CHGC member Margaret has some really good examples of Fire Sticks growing in her Avocado Heights garden. They are low care, drought tolerant plants and garden designers really love them because of their popping colour and strong architectural lines. 

Prune lightly to keep it compact and colourful. Like all Euphorbias, the sap is toxic and should not come into contact with the skin - wash immediately if it does.

Plant into well drained soil in a sunny to bright light position. Water to establish, then keep just moist, reduce water in winter, so this plant is a good choice for the Coffs Coast. 

Fire Sticks is also known as Aveloz, Firestick Plants, Indian Tree Spurge, Naked Lady, Pencil Tree, Pencil Cactus, Sticks on Fire, Finger Tree or Milk Bush....... how about that for a line up of names!

The name Fire Sticks will do us nicely for this article, is an amazingly interesting plant with its naked green stems resembling coral with vibrant orange/red tinged tips in winter. Margaret says it is very easy to take cuttings from and she has used it to great effect in her garden for that WOW factor! 

Saturday, 8 August 2015

Weeds - Blue Billygoat Weed - Ageratum houstonianum

A native to Mexico, Central America and the Caribbean this plant appears on the 'Bushland Friendly Nursery Scheme' list of environmental weeds for Coffs Harbour. It is an annual or short-lived perennial herb growing to around 1 metre and is a widespread weed of disturbed areas. Blue billygoat weed has been widely cultivated as a garden ornamental, and in cultivation it is often known as 'floss flower'. There are many different cultivars, which vary in size and flower colour (blue, purple, pink and white flowered).

The leaves and stems are softly hairy. Leaves mostly opposite, but sometimes (upper) alternate leaves. Finely serrated, almost triangular to ovate, with either blunt or pointed tips.

The stems are quite brittle and break off when weeding leaving the root system behind to regenerate. They have a pungent smell when handled and the plant aggressively self seeds with 2mm long black or brown seeds topped with five whitish, hair-like scales.

This weed is problematic for the sugar cane farmers further north and I suspect this is where the seeds came from to germinate in my garden!

If you want to spray this weed use *metsulfuron-methyl at 1g/10L with surfactant.

This plant is toxic to grazing animals, causing liver lesions as it contains pyrrolizine alkoids.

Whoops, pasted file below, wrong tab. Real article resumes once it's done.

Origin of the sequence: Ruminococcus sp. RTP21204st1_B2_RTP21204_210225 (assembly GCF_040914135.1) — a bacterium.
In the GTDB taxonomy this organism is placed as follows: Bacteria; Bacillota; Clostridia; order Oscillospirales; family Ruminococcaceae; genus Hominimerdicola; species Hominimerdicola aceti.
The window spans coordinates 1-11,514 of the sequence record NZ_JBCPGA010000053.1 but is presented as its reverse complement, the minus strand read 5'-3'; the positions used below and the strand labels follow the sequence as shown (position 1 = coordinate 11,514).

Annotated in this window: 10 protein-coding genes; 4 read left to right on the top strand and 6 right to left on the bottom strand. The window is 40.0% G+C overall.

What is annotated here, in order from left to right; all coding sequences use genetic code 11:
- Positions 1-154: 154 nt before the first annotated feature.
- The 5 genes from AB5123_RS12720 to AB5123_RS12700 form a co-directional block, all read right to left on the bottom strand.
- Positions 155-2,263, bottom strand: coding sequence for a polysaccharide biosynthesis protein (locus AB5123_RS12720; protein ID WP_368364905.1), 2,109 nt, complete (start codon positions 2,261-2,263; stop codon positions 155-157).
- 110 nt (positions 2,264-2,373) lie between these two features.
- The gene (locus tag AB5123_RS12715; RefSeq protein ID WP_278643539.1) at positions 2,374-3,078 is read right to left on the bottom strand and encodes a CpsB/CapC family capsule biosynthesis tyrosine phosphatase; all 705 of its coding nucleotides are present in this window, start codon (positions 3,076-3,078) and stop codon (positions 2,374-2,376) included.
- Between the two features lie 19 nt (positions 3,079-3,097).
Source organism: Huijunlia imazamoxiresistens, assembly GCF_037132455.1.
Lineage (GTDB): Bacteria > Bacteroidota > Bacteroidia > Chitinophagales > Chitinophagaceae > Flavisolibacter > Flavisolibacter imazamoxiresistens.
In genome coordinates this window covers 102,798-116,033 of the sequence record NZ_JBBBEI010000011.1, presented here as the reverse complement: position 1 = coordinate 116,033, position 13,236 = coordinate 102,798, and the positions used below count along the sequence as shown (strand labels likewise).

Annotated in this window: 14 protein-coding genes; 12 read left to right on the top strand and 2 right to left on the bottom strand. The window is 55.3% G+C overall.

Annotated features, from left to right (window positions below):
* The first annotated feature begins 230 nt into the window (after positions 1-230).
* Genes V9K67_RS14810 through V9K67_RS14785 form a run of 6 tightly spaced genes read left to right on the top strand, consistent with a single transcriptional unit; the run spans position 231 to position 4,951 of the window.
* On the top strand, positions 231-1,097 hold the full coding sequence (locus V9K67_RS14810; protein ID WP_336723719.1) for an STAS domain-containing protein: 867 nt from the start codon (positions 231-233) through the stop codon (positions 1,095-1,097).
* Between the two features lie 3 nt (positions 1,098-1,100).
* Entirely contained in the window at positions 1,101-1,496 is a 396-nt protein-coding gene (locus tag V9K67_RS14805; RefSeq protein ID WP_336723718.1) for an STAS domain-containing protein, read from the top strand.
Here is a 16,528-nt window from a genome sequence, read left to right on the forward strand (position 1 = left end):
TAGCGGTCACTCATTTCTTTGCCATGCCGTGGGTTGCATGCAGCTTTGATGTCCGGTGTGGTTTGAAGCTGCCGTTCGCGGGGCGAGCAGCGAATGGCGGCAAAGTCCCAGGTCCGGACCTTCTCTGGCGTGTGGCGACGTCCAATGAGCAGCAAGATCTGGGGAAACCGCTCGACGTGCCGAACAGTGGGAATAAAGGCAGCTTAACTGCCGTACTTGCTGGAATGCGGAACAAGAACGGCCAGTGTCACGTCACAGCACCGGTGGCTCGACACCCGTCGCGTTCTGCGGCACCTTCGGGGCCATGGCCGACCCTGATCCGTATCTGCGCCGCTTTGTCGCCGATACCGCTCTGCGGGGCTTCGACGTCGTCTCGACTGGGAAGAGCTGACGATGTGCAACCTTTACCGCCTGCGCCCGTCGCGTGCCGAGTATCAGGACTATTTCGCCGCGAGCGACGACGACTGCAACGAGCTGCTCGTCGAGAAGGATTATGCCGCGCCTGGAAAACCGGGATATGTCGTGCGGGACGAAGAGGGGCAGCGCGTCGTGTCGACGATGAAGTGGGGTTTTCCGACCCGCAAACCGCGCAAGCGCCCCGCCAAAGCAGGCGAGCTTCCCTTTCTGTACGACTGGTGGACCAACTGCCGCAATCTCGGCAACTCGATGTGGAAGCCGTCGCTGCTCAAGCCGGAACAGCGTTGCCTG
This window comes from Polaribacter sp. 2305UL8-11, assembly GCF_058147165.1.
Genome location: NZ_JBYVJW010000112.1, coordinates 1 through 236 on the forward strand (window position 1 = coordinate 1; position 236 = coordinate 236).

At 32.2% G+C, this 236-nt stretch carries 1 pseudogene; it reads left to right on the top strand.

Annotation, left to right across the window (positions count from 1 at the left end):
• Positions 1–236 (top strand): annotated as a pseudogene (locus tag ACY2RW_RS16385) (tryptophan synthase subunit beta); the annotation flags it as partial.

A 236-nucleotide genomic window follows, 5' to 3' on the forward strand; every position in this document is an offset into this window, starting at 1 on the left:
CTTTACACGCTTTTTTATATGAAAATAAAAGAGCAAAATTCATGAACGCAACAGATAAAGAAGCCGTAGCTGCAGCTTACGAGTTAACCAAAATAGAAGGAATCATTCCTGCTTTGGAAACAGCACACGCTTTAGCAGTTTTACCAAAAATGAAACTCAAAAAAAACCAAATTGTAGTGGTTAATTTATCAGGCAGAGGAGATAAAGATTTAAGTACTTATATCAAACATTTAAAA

*Metsulfuron-methyl is a selective, translocated herbicide that is mainly absorbed through leaves, though root absorption can occur. Its main use is for broad-leaved weed control. It is of low toxicity to mammals, birds and fish. Metsulfuron acts on the ALS enzyme in plants which is not present in animals and therefore the main reason for its low toxicity. It presents little hazard in the environment because of its low toxicity and quick degradation.

Tuesday, 4 August 2015

We Don't Enter the Spring Garden Competition Because....

President Geoff and I are often asked why our garden is not an entry in the Coffs Harbour Spring Garden Competition as we spend so much of our lives with Garden Club activities (some say too much) and spruiking all things gardening! 

We (sort of) know what needs to be done in gardens during the year but knowing what to do in the garden, does not necessarily mean you actually have the time to get around to completing each and every task. It has to be said that we both gain tremendous enjoyment from seeing things flourishing despite our ad hoc approach to gardening. 

When writing for the CHGC website or newsletter about the pests, diseases, significant weeds and problems encountered in the garden, it has to be admitted that this is done with wonderful authority as these problems can clearly be seen in our own garden.

Garden competitions are not all about perfectly trimmed edges and manicured lawns I know, but they do require a modicum of order, with good plant health, design elements and an environment where one would like to be in - not where one should be in, gardening!

It has been said that if you are a slave to your garden and resent the amount of time you have to spend working in it, your garden is either too big or not designed to suit your lifestyle. Perhaps Geoff and I need to readdress what we grow in our garden and 'get stuck into' changing it - when we have the time!

Saturday, 1 August 2015

Primula malacoides

Flower of the Month - August

From the primulaceae family native to Yunnan province of China. Primulas are a pretty
winter/spring annual that are easy to grow and will tolerate shade. It is a very determined self-seeder, however not excessively so to become weed-like.

They look so pretty and to great effect in mass displays and as border plants. Each plant can carry between 20 and 30 simple flowers of pinks, white or mauve blooms in tiers, on slender stems above hairy, pale green, scallop-edged leaves.

Primulas also make excellent cutting flowers for the vase which helps encourage more blooms as spent flower stems should be removed after flowering in order to promote new growth. 

Apply liquid fertilizer every two weeks or so during the entire flowering period.

Primulas are perfect for shady areas, although they can tolerate dappled morning sun, it just thrives in the cool, short days of winter and early spring. 

Flowering in July, August, September & October on the Coffs Coast.